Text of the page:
Amazon Launches DRM-Free iTunes Rival
September 25, 2007 11:05 AM
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Amazon.com is setting its sites on iTunes with the release of its new DRM-free music download service
Amazon.com is expanding its digital offerings with a new music store, Amazon MP3. The store is considered highly anticipated, due to Amazon's high profile, despite the cluttered nature of the online music market.
The early version of the store
launched this week
, with an initial catalog of over 2 million songs. The store is expected to directly compete with iTunes for online music dominance.
Singles on the new service are cheaper than iTunes -- sometimes. Songs run from 89 cents to 99 cents, an Amazon claims in a statement that more than half of the 2 million songs priced at 89 cents. The company guarantees that its top 100 best sellers will remain at 89 cents.
Amazon signed deals with
Vivendi owned Universal Music Group
, the largest record company in the world, and EMI, another major record label. Altogether, Amazon claims it secured more than 20,000 record labels.
Users can download tracks from the new service in 256 kilobit per second VBR MP3 format without any copy protection: all music can be readily played on just about any MP3 player, including Apple's iPod family. This move marks a departure from DRM-protected iTunes and
ad-supported download service SpiralFrog.
Universal Music Group is not happy in its relationship with Apple and
voice its anger
today in the headlines. With its new deals with Amazon and SpiralFrog, UMG appears ready to jump ship from iTunes. There may be no time like the present;
NBC Universal pulled all of its iTunes offerings
earlier this month specifically to move to Amazon.
Apple recently announced its three-billionth download since its debut four years ago; Amazon is the fifth largest audio CD vendor even without digital music downloads.
However, Amazon might not be the only DRM-free service in town for long. Earlier this year
Steve Jobs pledged to reduce DRM on its high-quality audio tracks
. These tracks cost more than Amazon's offerings ($1.29 versus $0.89), but if Apple is any indicator, eventual winner of this arms-race will be the merchant with the best labels, not the one with the least DRM.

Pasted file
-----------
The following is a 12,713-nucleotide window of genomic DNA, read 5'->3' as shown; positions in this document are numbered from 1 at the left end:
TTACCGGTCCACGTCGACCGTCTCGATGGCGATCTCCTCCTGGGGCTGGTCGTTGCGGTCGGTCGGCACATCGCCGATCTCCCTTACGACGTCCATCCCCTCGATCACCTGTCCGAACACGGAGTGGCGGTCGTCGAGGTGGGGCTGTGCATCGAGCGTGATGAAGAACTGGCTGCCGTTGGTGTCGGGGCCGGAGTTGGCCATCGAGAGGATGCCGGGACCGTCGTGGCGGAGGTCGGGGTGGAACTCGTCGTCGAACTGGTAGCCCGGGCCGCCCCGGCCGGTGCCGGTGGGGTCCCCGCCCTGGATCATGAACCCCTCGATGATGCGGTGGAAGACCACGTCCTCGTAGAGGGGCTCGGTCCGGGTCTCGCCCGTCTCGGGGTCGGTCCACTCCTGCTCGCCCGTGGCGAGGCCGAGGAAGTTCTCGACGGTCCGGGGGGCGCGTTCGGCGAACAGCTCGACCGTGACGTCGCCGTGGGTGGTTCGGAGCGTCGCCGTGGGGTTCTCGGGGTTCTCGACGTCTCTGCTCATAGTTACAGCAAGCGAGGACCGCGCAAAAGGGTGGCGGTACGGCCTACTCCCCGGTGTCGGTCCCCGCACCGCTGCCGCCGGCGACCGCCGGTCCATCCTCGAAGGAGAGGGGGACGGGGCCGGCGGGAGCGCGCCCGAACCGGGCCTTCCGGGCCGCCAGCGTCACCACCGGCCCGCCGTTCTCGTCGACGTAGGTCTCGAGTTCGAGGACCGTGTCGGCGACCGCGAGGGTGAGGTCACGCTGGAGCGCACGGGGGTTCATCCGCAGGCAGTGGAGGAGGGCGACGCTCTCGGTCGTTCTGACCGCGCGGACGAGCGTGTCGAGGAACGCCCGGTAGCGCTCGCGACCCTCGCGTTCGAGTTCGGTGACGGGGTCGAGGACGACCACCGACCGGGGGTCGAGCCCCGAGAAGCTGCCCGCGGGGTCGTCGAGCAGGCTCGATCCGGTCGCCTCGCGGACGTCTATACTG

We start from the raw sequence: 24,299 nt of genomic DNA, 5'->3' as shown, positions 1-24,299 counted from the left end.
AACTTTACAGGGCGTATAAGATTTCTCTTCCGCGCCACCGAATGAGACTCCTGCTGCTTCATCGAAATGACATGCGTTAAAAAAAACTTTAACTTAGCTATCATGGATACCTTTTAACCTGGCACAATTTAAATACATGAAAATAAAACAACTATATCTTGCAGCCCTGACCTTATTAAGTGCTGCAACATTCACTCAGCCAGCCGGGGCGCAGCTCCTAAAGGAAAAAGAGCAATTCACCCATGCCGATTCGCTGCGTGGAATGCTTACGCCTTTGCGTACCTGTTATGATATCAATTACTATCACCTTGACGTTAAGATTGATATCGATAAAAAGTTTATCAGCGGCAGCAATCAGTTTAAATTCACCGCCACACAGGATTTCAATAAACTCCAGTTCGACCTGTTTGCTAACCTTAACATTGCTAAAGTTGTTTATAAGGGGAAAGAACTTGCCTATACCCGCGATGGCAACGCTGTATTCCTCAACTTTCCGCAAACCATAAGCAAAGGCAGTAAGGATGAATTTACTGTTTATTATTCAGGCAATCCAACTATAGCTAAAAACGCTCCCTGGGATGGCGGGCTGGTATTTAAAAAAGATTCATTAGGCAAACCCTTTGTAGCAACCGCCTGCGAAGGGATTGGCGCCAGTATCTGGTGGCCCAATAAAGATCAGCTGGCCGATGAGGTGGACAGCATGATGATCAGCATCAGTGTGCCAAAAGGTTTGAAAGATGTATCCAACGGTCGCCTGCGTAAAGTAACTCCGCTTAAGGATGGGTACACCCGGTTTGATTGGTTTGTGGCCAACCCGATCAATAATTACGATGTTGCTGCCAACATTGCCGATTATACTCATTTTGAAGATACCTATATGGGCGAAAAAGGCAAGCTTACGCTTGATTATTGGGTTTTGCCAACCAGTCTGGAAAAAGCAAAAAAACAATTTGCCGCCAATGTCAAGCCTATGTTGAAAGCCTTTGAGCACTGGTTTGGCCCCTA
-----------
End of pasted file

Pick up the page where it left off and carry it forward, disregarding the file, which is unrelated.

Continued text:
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RE: DRM and Music
9/25/2007 11:21:27 PM
Encoding at the highest possible makes sense to me. It all depends on the transparency rate of the codec in use, the quality of the hardware (DACs, headphones), and how good your hearing is. I encode a lot of music from analogue sources. I usually encode them to 24-bit wave, with 96khz sampling, then convert them to OGG for playback on my laptop or AAC for my PSP at the highest bitrate possible. Both devices have limited storage so I usually don't use lossless for them.
As I see it, even 256kbps isn't worth the price since CDs are 16-bit lossless. Given an average of 12 tracks per CD, it would cost $10.68 to buy that many off Amazon, where only a couple bucks more gets you lossless quality. (It's worth noting that buying those 12, 256kbps, DRM free tracks off iTunes cost more than most CDs) The obvious advantage for buying tracks online is you can buy singles, rather than the entire album. However, for it to be worth it for me, they would have to be sold at the same price per track as CDs in a lossless, easy to transcode format.
"So if you want to save the planet, feel free to drive your Hummer. Just avoid the drive thru line at McDonalds." -- Michael Asher
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